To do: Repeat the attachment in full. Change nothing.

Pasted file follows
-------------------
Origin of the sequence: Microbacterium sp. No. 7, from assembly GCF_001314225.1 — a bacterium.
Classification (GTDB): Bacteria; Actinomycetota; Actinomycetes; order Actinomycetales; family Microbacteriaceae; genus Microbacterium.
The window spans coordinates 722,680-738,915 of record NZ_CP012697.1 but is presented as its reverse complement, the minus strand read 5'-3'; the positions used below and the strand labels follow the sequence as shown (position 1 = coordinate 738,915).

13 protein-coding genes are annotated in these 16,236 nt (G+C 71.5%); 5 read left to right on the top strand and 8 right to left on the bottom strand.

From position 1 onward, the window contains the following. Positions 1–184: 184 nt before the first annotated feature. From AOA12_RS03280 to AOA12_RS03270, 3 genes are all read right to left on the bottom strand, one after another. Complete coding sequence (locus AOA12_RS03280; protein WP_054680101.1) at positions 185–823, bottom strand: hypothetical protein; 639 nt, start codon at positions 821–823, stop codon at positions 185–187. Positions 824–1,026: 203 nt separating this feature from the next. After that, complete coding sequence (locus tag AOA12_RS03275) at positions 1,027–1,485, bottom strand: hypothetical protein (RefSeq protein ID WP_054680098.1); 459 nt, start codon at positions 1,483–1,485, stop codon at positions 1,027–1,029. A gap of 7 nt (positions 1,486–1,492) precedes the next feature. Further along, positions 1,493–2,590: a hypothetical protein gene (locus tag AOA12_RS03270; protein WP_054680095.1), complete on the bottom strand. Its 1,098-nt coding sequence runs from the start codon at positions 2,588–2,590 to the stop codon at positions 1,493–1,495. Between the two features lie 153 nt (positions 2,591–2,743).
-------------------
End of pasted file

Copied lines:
Origin of the sequence: Microbacterium sp. No. 7, from assembly GCF_001314225.1 — a bacterium.
Classification (GTDB): Bacteria; Actinomycetota; Actinomycetes; order Actinomycetales; family Microbacteriaceae; genus Microbacterium.
The window spans coordinates 722,680-738,915 of record NZ_CP012697.1 but is presented as its reverse complement, the minus strand read 5'-3'; the positions used below and the strand labels follow the sequence as shown (position 1 = coordinate 738,915).

13 protein-coding genes are annotated in these 16,236 nt (G+C 71.5%); 5 read left to right on the top strand and 8 right to left on the bottom strand.

From position 1 onward, the window contains the following. Positions 1–184: 184 nt before the first annotated feature. From AOA12_RS03280 to AOA12_RS03270, 3 genes are all read right to left on the bottom strand, one after another. Complete coding sequence (locus AOA12_RS03280; protein WP_054680101.1) at positions 185–823, bottom strand: hypothetical protein; 639 nt, start codon at positions 821–823, stop codon at positions 185–187. Positions 824–1,026: 203 nt separating this feature from the next. After that, complete coding sequence (locus tag AOA12_RS03275) at positions 1,027–1,485, bottom strand: hypothetical protein (RefSeq protein ID WP_054680098.1); 459 nt, start codon at positions 1,483–1,485, stop codon at positions 1,027–1,029. A gap of 7 nt (positions 1,486–1,492) precedes the next feature. Further along, positions 1,493–2,590: a hypothetical protein gene (locus tag AOA12_RS03270; protein WP_054680095.1), complete on the bottom strand. Its 1,098-nt coding sequence runs from the start codon at positions 2,588–2,590 to the stop codon at positions 1,493–1,495. Between the two features lie 153 nt (positions 2,591–2,743).